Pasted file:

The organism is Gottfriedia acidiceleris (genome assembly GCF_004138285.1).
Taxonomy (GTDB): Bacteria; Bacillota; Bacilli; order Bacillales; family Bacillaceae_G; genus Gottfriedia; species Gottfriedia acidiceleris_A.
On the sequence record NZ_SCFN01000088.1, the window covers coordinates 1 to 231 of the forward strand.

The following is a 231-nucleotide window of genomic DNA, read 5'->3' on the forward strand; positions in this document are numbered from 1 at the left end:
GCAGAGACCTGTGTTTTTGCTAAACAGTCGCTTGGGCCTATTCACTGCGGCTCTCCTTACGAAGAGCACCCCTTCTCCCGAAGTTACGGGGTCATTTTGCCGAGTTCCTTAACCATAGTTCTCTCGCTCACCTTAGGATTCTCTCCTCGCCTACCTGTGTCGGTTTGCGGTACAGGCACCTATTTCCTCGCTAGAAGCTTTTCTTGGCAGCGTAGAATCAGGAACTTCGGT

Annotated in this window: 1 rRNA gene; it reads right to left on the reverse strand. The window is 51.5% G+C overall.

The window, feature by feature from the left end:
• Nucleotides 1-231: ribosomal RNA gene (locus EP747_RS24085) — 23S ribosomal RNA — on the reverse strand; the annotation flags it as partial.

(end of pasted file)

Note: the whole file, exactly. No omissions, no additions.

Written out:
The organism is Gottfriedia acidiceleris (genome assembly GCF_004138285.1).
Taxonomy (GTDB): Bacteria; Bacillota; Bacilli; order Bacillales; family Bacillaceae_G; genus Gottfriedia; species Gottfriedia acidiceleris_A.
On the sequence record NZ_SCFN01000088.1, the window covers coordinates 1 to 231 of the forward strand.

The following is a 231-nucleotide window of genomic DNA, read 5'->3' on the forward strand; positions in this document are numbered from 1 at the left end:
GCAGAGACCTGTGTTTTTGCTAAACAGTCGCTTGGGCCTATTCACTGCGGCTCTCCTTACGAAGAGCACCCCTTCTCCCGAAGTTACGGGGTCATTTTGCCGAGTTCCTTAACCATAGTTCTCTCGCTCACCTTAGGATTCTCTCCTCGCCTACCTGTGTCGGTTTGCGGTACAGGCACCTATTTCCTCGCTAGAAGCTTTTCTTGGCAGCGTAGAATCAGGAACTTCGGT

Annotated in this window: 1 rRNA gene; it reads right to left on the reverse strand. The window is 51.5% G+C overall.

The window, feature by feature from the left end:
• Nucleotides 1-231: ribosomal RNA gene (locus EP747_RS24085) — 23S ribosomal RNA — on the reverse strand; the annotation flags it as partial.